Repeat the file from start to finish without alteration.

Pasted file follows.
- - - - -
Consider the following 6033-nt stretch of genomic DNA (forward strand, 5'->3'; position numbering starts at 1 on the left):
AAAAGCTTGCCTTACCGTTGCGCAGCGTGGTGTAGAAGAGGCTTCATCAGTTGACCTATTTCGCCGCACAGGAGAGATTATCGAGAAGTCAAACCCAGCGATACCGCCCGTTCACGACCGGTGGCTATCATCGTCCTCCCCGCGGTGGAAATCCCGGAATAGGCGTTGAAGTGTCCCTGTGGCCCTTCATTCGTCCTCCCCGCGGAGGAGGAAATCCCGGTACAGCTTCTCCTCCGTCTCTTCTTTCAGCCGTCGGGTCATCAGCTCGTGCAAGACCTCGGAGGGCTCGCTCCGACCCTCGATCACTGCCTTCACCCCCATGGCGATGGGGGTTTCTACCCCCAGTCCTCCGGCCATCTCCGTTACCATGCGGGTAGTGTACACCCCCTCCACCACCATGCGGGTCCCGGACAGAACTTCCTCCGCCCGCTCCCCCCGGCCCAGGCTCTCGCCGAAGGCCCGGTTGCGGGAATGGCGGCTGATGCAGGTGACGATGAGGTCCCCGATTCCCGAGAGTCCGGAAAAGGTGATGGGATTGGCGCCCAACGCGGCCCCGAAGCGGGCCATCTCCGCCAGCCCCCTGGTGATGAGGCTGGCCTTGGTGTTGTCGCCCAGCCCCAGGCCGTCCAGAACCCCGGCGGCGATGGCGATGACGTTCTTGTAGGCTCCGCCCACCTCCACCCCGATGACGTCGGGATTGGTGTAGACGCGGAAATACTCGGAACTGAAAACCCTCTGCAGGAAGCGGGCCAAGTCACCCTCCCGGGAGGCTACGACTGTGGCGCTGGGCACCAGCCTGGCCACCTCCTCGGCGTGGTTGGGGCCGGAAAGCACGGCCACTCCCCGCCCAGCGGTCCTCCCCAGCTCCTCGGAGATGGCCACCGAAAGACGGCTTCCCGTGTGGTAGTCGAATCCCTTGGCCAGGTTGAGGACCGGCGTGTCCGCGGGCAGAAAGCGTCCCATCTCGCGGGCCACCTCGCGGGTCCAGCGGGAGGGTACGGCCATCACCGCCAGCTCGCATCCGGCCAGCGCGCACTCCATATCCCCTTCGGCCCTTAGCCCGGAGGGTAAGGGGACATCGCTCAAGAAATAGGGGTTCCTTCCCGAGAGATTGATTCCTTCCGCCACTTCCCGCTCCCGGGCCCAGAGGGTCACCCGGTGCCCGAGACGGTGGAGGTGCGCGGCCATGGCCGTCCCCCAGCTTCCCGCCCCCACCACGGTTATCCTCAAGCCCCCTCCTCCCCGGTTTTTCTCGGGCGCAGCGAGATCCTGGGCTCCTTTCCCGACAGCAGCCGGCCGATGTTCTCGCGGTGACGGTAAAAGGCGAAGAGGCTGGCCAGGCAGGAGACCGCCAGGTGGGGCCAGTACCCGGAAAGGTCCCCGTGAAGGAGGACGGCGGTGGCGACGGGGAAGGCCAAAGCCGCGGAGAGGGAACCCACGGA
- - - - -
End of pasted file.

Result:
Consider the following 6033-nt stretch of genomic DNA (forward strand, 5'->3'; position numbering starts at 1 on the left):
AAAAGCTTGCCTTACCGTTGCGCAGCGTGGTGTAGAAGAGGCTTCATCAGTTGACCTATTTCGCCGCACAGGAGAGATTATCGAGAAGTCAAACCCAGCGATACCGCCCGTTCACGACCGGTGGCTATCATCGTCCTCCCCGCGGTGGAAATCCCGGAATAGGCGTTGAAGTGTCCCTGTGGCCCTTCATTCGTCCTCCCCGCGGAGGAGGAAATCCCGGTACAGCTTCTCCTCCGTCTCTTCTTTCAGCCGTCGGGTCATCAGCTCGTGCAAGACCTCGGAGGGCTCGCTCCGACCCTCGATCACTGCCTTCACCCCCATGGCGATGGGGGTTTCTACCCCCAGTCCTCCGGCCATCTCCGTTACCATGCGGGTAGTGTACACCCCCTCCACCACCATGCGGGTCCCGGACAGAACTTCCTCCGCCCGCTCCCCCCGGCCCAGGCTCTCGCCGAAGGCCCGGTTGCGGGAATGGCGGCTGATGCAGGTGACGATGAGGTCCCCGATTCCCGAGAGTCCGGAAAAGGTGATGGGATTGGCGCCCAACGCGGCCCCGAAGCGGGCCATCTCCGCCAGCCCCCTGGTGATGAGGCTGGCCTTGGTGTTGTCGCCCAGCCCCAGGCCGTCCAGAACCCCGGCGGCGATGGCGATGACGTTCTTGTAGGCTCCGCCCACCTCCACCCCGATGACGTCGGGATTGGTGTAGACGCGGAAATACTCGGAACTGAAAACCCTCTGCAGGAAGCGGGCCAAGTCACCCTCCCGGGAGGCTACGACTGTGGCGCTGGGCACCAGCCTGGCCACCTCCTCGGCGTGGTTGGGGCCGGAAAGCACGGCCACTCCCCGCCCAGCGGTCCTCCCCAGCTCCTCGGAGATGGCCACCGAAAGACGGCTTCCCGTGTGGTAGTCGAATCCCTTGGCCAGGTTGAGGACCGGCGTGTCCGCGGGCAGAAAGCGTCCCATCTCGCGGGCCACCTCGCGGGTCCAGCGGGAGGGTACGGCCATCACCGCCAGCTCGCATCCGGCCAGCGCGCACTCCATATCCCCTTCGGCCCTTAGCCCGGAGGGTAAGGGGACATCGCTCAAGAAATAGGGGTTCCTTCCCGAGAGATTGATTCCTTCCGCCACTTCCCGCTCCCGGGCCCAGAGGGTCACCCGGTGCCCGAGACGGTGGAGGTGCGCGGCCATGGCCGTCCCCCAGCTTCCCGCCCCCACCACGGTTATCCTCAAGCCCCCTCCTCCCCGGTTTTTCTCGGGCGCAGCGAGATCCTGGGCTCCTTTCCCGACAGCAGCCGGCCGATGTTCTCGCGGTGACGGTAAAAGGCGAAGAGGCTGGCCAGGCAGGAGACCGCCAGGTGGGGCCAGTACCCGGAAAGGTCCCCGTGAAGGAGGACGGCGGTGGCGACGGGGAAGGCCAAAGCCGCGGAGAGGGAACCCACGGA